Helping cancer patients across Europe using AI
In our bodies, on the order of 100 trillion cells coexist. For the body to work, there needs to be just the right number of each type of cell. Like an orchestra, every instrument needs to be finely tuned to the collective. When one instrument takes over, the symphony collapses.
Cancer is a small part of the body gone rogue, no longer part of the larger collective, growing and dividing in an uncontrolled fashion, eventually leading to the death of the organism.
The archaeological record contains a two-thousand-year-old Egyptian mummy with a tumor pervading the pelvic bone, a jawbone with lymphoma from 4000 BC, and a 240-million-year-old stem turtle with Triassic cancer (Mukherjee, The Emperor of All Maladies (2010).
Cancer is old – and so is our knowledge of the disease.
The Egyptian physician Imhotep described it already in 3000BC-2500BC, lamenting that “unfortunately, there is no treatment.”
Today, thousands of years later, the picture is largely unchanged. Cancer deaths have increased by 75 % between 1990 and 2019, only showing a decrease when adjusting for increases in lifespan and population growth.
Source: Our World in Data
The big question is: why haven’t we gotten further yet despite all our magnificent technological advancements?
One reason is that cancer is much more complex than, for instance, going to the moon or splitting an atom. Cancer types come in hundreds. A multitude of different cell types evolve for single tumours, and each has its own genetic mutations. Cancer mutates wildly, adapts readily to treatments, and undergoes metastasis, spreading from its original site to other parts of the body.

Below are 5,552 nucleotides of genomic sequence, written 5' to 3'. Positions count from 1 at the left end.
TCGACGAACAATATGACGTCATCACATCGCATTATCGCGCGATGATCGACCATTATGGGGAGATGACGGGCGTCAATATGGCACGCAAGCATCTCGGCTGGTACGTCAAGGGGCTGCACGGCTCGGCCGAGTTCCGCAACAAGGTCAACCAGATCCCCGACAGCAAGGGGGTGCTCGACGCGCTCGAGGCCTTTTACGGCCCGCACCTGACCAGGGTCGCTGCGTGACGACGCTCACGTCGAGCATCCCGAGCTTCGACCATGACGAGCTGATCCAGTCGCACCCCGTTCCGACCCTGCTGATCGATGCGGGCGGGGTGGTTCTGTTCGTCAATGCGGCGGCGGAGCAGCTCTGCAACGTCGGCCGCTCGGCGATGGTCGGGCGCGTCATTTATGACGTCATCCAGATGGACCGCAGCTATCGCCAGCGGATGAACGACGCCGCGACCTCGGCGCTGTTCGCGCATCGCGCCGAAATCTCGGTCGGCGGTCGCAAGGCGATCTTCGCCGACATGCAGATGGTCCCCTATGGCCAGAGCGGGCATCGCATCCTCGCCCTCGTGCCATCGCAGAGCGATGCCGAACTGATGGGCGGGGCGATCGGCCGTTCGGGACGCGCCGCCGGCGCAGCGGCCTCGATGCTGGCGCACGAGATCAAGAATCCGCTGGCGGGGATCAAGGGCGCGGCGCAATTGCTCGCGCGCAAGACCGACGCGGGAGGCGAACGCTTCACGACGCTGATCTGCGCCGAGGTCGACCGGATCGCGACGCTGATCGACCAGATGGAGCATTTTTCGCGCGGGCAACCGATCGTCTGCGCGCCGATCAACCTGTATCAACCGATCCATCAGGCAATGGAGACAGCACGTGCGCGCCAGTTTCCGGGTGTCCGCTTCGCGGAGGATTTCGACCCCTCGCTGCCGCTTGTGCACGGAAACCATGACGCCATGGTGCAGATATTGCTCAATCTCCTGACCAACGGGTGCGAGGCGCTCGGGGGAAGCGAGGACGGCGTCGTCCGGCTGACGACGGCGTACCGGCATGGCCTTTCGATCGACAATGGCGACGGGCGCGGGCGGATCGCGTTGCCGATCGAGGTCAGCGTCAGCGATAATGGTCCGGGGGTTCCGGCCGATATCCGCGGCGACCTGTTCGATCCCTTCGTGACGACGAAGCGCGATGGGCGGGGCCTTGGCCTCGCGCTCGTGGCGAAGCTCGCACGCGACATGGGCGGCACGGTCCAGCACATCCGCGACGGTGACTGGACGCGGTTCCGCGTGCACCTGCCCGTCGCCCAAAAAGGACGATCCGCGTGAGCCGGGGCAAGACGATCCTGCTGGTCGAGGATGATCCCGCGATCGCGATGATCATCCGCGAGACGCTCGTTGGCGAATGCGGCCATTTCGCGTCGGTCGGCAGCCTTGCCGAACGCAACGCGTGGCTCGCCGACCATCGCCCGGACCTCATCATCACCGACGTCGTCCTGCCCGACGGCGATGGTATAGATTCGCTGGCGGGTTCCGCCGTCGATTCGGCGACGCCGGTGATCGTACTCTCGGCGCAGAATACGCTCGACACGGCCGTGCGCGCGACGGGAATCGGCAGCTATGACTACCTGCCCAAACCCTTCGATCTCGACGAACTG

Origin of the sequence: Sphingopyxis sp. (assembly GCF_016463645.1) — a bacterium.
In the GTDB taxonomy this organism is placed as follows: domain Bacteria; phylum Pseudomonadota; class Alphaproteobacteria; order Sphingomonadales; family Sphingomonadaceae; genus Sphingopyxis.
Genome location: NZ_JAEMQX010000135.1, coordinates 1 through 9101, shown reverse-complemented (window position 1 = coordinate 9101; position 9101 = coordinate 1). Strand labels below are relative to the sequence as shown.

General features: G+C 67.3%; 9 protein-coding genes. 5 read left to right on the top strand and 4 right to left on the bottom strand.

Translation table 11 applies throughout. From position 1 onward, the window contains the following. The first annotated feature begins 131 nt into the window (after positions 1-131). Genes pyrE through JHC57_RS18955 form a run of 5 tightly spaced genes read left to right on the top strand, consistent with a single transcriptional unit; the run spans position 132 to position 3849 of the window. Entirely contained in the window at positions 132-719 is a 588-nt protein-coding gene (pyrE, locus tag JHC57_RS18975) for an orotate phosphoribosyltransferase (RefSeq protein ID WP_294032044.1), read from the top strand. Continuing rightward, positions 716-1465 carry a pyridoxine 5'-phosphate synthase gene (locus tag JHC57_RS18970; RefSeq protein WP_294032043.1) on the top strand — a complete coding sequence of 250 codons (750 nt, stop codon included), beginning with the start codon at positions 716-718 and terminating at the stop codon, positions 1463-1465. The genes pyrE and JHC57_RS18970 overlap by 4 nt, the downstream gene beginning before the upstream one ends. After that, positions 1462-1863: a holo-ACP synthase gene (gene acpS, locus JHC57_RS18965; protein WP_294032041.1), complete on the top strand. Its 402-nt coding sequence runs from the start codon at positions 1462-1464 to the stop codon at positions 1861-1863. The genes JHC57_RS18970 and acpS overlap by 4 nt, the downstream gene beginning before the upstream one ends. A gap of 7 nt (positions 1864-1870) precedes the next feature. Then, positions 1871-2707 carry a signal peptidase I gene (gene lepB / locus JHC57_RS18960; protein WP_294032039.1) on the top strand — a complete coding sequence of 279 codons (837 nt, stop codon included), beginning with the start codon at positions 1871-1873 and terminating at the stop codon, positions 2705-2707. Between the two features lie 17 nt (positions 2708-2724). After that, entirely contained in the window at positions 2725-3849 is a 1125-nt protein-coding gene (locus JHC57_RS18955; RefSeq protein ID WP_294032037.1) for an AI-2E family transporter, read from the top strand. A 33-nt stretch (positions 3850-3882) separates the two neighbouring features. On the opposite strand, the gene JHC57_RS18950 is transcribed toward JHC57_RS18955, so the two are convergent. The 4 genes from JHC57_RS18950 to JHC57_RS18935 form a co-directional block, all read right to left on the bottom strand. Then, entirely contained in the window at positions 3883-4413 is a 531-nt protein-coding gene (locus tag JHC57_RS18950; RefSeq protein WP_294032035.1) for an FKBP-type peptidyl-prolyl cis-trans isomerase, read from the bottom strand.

Faced with this complexity, cancer researchers are forced to eye in on small pieces of the larger scientific puzzle. Fitting these small pieces into place in turn requires researchers and companies to engage in complex collaborations across borders.
For more than 20 years, Netcompany-Intrasoft has actively contributed to EU Research Programs such as “Horizon Europe” (HE), European Defence Fund (EDF), and Digital Europe, several strands of which are devoted to cancer research, attempting to place pieces of the overall puzzle.
»Our vision is to create a change in the way colorectal cancer is screened in Europe«
Grigoris Antonopoulos, Netcompany Manager and head of Netcompany's contribution to DIOPTRA
The DIOPTRA team
DIOPTRA stands for Early Dynamic Screening for Colorectal Cancer (CRC) via Novel Protein Biomarkers Reflecting Biological Initiation Mechanisms, and there is a good reason CRC is a chosen subject.
»Colorectal cancer (CRC) is usually slow to develop – in cases taking up to 15-20 years to turn malignant and, as such, it is now considered as a highly preventable disease«, Grigoris says.
Despite its high degree of preventability, colorectal cancer is the third most common tumor in men and the second in women globally, accounting for 10% of all tumors worldwide. It ranks second in cancer-related deaths, only below lung cancer. Once malignant, upon initial diagnosis, 22% of cases are metastatic, while about 70% of patients will eventually develop metastatic relapse.
»The reason that death tolls are so high is largely practical. Biomarkers for colorectal cancers are difficult to establish, so many doctors simply urge patients to have a colonoscopy. But many, especially younger adults, avoid it due to colonoscopy’s invasive nature,« Grigoris Antonopoulos says.
DIOPTRA’s 3-year plan to bridge the gap between CRC being preventable and being prevented is twofold. First, the researchers will develop a simple blood screening test for protein biomarkers that pinpoints high-risk cases in actual need of colonoscopy. Second, they will develop a risk assessment model.
Light micrograph of colorectal cancer. Source: Getty.
MRI image of colorectal cancer. Source: Getty.